As senators reviewing ethics questions involving Sen. Robert Torricelli near a crucial decision, a lawyer for his imprisoned accuser says the New Jersey Democrat never reimbursed the convicted businessman for gifts.

"Never happened. It's fanciful thinking on [Torricelli's] part," Bradley Simon, the lawyer for David Chang, said Monday.

Chang, a New Jersey businessman now in prison for making illegal campaign donations to Torricelli, says he gave the lawmaker cash and gifts in exchange for the senator's help in business dealings overseas.

A source familiar with Torricelli's defense said Monday theed Chang, making those items legal under Senate rules.

The source said Torricelli contends Chang's allegations about other gifts are fabricated.

Torricelli's statement about reimbursing Chang for some items was first reported Monday by the Capitol Hill newspaper Roll Call.

The Senate's ban on gifts worth at least $50 makes an exception for "anything for which the member ... pays the market value, or does not use and promptly returns to the donor."

The Senate ethics manual states that a member "may rectify the inadvertent receipt of an impermissible gift by promptly returning it or reimbursing the donor for the full, fair market retail value."

Simon denied that there were any reimbursements.

"But it's a nice try on his part," Simon said of Torricelli. "At this late hour, it's a nice try."

Chang says he bought Torricelli about 12 Italian suits, a cashmere coat, a 42-inch television set, a stereo system, camera equipment, a $9,200 Rolex watch and a Persian rug, and also gave the senator $4,000 to buy a grandfather clock at an antique store in Lambertville, N.J.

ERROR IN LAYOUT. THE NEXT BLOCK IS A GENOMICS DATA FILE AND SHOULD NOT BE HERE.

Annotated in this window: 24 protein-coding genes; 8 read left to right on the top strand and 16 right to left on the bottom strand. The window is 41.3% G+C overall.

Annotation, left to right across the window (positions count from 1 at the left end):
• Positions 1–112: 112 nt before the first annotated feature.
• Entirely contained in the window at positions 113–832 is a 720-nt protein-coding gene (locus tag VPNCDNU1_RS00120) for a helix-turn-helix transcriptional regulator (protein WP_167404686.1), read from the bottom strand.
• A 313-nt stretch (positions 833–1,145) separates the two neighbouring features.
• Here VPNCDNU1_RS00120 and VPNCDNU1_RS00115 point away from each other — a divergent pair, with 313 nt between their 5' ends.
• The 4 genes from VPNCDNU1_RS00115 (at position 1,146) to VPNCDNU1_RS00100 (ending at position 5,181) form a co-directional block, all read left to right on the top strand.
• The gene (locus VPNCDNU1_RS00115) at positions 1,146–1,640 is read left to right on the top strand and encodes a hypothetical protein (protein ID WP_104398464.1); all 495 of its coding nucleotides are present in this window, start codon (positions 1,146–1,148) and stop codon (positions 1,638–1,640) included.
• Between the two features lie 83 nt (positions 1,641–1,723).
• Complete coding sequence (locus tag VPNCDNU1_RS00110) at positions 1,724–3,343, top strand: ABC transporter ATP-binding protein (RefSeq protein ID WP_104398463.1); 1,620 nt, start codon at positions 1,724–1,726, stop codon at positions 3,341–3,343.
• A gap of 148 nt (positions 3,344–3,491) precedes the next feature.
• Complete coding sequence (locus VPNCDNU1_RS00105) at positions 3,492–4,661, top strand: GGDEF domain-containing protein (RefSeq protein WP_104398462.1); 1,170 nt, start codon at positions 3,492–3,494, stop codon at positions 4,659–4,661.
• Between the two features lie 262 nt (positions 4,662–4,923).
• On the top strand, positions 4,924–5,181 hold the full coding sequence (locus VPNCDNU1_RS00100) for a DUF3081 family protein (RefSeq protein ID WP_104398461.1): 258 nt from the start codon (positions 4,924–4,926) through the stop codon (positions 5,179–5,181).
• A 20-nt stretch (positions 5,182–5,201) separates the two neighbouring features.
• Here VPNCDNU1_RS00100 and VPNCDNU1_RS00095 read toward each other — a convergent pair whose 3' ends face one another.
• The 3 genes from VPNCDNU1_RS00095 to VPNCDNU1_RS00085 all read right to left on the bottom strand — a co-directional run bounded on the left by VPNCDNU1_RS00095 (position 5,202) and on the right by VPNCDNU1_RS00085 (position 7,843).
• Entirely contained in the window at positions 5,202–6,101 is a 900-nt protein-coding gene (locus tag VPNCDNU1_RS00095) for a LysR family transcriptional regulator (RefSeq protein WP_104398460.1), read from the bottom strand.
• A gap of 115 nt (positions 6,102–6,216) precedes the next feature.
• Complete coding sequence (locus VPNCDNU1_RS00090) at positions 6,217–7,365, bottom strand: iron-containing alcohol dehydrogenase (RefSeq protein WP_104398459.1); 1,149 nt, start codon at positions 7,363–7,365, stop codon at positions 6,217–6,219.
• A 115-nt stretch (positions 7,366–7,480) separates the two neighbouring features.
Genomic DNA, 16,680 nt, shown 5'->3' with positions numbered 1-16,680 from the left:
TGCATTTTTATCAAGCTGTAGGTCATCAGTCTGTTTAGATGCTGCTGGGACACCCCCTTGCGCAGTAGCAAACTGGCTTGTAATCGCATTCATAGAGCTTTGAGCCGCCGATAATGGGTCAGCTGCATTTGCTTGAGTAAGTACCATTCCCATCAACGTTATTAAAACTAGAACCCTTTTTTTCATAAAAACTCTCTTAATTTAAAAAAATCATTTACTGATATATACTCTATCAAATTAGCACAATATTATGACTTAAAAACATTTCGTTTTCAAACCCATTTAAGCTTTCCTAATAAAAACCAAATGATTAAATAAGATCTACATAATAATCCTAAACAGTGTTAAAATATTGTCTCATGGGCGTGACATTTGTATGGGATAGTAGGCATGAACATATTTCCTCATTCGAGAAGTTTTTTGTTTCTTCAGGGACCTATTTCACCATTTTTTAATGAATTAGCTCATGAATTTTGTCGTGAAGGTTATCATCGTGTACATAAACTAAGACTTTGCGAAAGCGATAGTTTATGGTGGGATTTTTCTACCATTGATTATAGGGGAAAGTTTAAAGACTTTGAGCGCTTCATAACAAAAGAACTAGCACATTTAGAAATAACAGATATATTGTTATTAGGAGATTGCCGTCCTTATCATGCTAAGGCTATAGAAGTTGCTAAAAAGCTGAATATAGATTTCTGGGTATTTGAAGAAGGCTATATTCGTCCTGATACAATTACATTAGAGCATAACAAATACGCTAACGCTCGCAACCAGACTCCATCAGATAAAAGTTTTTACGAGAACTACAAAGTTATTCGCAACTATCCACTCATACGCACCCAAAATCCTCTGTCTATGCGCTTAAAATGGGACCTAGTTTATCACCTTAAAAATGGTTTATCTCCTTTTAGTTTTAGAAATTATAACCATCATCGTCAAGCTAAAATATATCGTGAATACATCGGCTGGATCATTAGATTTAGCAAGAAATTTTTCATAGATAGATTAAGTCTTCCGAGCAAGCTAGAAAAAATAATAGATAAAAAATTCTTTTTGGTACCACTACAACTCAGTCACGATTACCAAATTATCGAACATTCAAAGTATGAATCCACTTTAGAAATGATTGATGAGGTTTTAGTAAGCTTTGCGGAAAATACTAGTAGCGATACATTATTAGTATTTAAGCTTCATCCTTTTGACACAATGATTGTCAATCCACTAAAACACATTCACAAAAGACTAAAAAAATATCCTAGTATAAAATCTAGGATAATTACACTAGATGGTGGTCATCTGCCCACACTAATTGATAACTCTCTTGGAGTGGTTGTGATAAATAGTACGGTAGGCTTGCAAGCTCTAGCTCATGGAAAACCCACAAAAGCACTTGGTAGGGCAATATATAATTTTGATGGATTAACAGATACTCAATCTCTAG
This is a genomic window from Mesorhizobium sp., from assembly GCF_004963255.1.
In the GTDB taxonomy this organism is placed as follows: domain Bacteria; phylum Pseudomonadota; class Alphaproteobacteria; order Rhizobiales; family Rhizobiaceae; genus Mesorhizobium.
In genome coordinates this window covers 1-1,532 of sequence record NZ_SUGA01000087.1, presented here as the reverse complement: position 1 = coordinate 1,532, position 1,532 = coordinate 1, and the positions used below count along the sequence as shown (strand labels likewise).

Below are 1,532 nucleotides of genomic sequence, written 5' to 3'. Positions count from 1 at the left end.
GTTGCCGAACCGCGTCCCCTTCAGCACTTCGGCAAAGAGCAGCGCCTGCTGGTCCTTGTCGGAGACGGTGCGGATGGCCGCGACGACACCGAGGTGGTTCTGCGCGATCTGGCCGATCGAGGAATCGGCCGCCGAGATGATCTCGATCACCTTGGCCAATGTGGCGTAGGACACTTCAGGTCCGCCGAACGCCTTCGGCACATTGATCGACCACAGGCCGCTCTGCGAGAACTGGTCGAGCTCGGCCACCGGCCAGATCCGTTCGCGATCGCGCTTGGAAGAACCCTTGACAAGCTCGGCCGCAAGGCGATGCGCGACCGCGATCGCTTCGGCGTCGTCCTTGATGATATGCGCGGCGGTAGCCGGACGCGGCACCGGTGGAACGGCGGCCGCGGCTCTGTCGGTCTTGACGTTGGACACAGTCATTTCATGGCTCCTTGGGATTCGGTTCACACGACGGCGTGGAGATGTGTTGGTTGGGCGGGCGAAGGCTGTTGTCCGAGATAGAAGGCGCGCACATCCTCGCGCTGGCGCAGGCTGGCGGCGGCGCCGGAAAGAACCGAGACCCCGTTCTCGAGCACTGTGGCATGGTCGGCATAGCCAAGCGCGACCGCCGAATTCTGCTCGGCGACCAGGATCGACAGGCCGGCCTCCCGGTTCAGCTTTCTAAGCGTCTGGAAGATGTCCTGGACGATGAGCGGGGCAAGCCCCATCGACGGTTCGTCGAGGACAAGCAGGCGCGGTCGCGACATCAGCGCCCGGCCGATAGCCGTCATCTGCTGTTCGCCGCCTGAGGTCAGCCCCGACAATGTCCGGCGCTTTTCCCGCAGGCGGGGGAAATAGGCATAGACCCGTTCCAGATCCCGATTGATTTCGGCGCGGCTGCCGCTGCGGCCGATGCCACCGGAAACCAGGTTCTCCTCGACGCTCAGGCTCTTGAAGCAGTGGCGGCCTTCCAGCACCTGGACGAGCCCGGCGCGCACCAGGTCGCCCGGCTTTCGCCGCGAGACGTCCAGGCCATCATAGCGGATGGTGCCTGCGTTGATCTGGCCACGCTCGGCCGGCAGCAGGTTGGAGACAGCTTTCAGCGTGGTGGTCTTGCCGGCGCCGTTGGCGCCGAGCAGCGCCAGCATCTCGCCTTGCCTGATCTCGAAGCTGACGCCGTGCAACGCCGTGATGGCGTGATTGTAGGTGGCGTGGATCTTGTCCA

The New York Times reported Friday that government investigators turned up sales receipts and have witness testimony and other corroboration of at least two of the alleged gifts, the television and the antique clock.

Chang also alleged he made more than a dozen deliveries of cash to Torricelli's home, each $8,000 to $9,000.

Federal investigators explored Chang's claims during a lengthy criminal investigation that ended in January with no charges against Torricelli. The prosecutor in the case, Mary Jo White, sent material to the Senate ethics committee for a review.

After meeting for nearly three hours Friday with the ethics committee, Torricelli said he never accepted "inappropriate gifts."

Asked about that phrase, he said, "`No inappropriate gifts,' 'no gifts,' 'no illegal gifts' are distinctions without a difference. There simply were no gifts, and I believe the evidence contradicts overwhelmingly the allegations."

Senators were returning to work Monday with plans to recess at week's end for a monthlong August recess. Sen. Daniel Inouye, D-Hawaii, chairman of the ethics panel investigating Torricelli, has made clear that he wants to wrap up the case this week.

The committee has interviewed only Torricelli, although it also has the material forwarded by federal prosecutors.

It has come under pressure not to make Torricelli its only witness. Simon has urged the panel to take Chang's testimony.

Senate Minority Leader Trent Lott said Friday that "it doesn't look good" that the committee might not call any other witnesses, "but I just don't know the details."

The ethics committee can dismiss a case or, in cases of inadvertent or technical violations, issue a public or private letter of admonition. In more severe cases, it can recommend that the full Senate expel or censure a member.